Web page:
2009 to 2016 Shows Increase in Prenatal Marijuana Use

For each age group there was a significant increase in adjusted prevalence
For each age group there was a significant increase in adjusted prevalence

(HealthDay News) — Prenatal marijuana use increased from 2009–2016 for pregnant women of all ages, according to a research letter published in the Dec. 26 issue of the Journal of the American Medical Association.

Kelly C. Young-Wolff, PhD, MPH, from Kaiser Permanente Northern California in Oakland, and colleagues examined trends of prenatal marijuana use from 2009–2016 among pregnant females aged ≥12 years in the Kaiser Permanente Northern California health care system. The adjusted prevalence of prenatal marijuana use was estimated via self-report or toxicology annually. Data were included for 279,457 females.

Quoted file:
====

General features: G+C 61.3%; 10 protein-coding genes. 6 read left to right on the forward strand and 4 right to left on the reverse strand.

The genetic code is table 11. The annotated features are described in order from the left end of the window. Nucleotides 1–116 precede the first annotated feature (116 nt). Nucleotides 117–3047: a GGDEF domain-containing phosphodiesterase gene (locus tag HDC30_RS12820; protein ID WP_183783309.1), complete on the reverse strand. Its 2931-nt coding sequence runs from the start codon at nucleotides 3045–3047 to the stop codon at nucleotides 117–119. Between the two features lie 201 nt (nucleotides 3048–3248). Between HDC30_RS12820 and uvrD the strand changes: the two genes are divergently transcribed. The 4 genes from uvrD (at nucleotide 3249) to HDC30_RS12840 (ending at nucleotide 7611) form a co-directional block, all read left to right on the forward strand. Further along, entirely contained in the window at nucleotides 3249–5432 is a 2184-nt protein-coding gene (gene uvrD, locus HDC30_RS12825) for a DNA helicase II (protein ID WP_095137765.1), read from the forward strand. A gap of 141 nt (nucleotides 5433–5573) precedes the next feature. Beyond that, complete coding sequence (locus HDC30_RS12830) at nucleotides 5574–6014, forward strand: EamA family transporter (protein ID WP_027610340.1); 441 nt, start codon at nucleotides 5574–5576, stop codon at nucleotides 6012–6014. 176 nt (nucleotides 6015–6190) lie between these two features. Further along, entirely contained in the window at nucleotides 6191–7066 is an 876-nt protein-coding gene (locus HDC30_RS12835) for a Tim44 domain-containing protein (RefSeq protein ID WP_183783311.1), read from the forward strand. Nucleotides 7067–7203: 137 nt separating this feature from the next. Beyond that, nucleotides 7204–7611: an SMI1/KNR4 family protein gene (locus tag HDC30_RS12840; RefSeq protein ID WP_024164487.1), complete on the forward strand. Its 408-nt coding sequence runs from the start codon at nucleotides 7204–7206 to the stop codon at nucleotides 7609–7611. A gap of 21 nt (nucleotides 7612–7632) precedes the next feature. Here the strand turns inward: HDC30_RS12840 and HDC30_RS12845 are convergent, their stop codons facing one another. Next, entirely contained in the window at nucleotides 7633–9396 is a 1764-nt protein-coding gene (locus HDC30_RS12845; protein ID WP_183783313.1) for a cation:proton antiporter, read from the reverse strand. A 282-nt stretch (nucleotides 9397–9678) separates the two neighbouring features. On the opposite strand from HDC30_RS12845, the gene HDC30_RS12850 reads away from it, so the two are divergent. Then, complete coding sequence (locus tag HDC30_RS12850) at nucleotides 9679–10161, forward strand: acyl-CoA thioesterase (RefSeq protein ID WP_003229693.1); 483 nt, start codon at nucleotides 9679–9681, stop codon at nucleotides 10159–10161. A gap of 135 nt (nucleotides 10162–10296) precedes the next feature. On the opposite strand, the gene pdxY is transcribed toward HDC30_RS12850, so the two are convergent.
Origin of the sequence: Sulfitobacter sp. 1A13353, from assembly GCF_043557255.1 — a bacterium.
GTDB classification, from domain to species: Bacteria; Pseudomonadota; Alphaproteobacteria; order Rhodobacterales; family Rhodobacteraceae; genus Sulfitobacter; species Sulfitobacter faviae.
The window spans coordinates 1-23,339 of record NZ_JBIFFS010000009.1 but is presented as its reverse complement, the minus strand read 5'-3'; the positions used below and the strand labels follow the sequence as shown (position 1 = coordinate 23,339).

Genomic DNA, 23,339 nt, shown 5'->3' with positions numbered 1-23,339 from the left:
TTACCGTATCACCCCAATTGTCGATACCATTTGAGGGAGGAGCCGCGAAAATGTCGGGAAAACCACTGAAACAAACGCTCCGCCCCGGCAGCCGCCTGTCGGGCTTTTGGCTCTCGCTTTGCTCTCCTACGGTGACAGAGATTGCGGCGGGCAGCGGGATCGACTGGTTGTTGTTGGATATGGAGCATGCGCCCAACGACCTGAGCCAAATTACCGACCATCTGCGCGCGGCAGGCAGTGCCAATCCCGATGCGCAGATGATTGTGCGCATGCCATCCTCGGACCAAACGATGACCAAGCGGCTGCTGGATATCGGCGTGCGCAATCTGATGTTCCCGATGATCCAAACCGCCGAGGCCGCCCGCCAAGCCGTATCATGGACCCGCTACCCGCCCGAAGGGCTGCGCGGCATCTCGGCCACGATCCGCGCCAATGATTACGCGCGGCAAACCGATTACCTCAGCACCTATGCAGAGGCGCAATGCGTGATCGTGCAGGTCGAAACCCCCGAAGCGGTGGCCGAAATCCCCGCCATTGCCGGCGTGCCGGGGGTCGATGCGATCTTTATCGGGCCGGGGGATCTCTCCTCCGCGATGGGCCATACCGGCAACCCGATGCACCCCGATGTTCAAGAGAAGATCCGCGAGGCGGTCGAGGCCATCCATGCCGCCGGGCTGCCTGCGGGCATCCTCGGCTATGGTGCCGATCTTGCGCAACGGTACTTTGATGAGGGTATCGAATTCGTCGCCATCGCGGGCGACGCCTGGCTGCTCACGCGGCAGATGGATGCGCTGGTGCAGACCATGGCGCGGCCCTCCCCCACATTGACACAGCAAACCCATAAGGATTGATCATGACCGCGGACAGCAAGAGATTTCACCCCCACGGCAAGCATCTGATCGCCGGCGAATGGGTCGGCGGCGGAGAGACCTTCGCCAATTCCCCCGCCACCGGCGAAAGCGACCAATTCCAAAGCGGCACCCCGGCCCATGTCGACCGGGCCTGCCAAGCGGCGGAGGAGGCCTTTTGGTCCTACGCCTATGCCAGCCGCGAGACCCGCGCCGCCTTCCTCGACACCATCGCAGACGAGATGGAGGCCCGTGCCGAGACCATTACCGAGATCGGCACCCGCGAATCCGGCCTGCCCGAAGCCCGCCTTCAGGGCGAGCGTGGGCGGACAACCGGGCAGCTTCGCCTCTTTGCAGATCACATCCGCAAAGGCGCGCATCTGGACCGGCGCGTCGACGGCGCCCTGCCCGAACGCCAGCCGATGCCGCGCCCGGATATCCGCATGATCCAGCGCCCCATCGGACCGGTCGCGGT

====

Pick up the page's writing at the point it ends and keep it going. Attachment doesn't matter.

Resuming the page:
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The researchers found that the adjusted prevalence of prenatal marijuana use increased from 4.2 to 7.1% from 2009–2016; prevalence was higher based on toxicology than self-report. For each age group there was a significant increase in adjusted prevalence from 2009–2016: from 12.5 to 21.8% for those aged <18 years; from 9.8 to 19% for those aged 18–24 years; from 3.4 to 5.1% among women aged 25–34 years; and from 2.1 to 3.3% for women aged >34 years. Prenatal use increased at annual relative rates of 1.088, 1.092, 1.08, and 1.057, respectively.

"Of concern, 22% of pregnant females younger than 18 years and 19% of pregnant females aged 18 to 24 years screened positive for marijuana use in 2016," the authors write.

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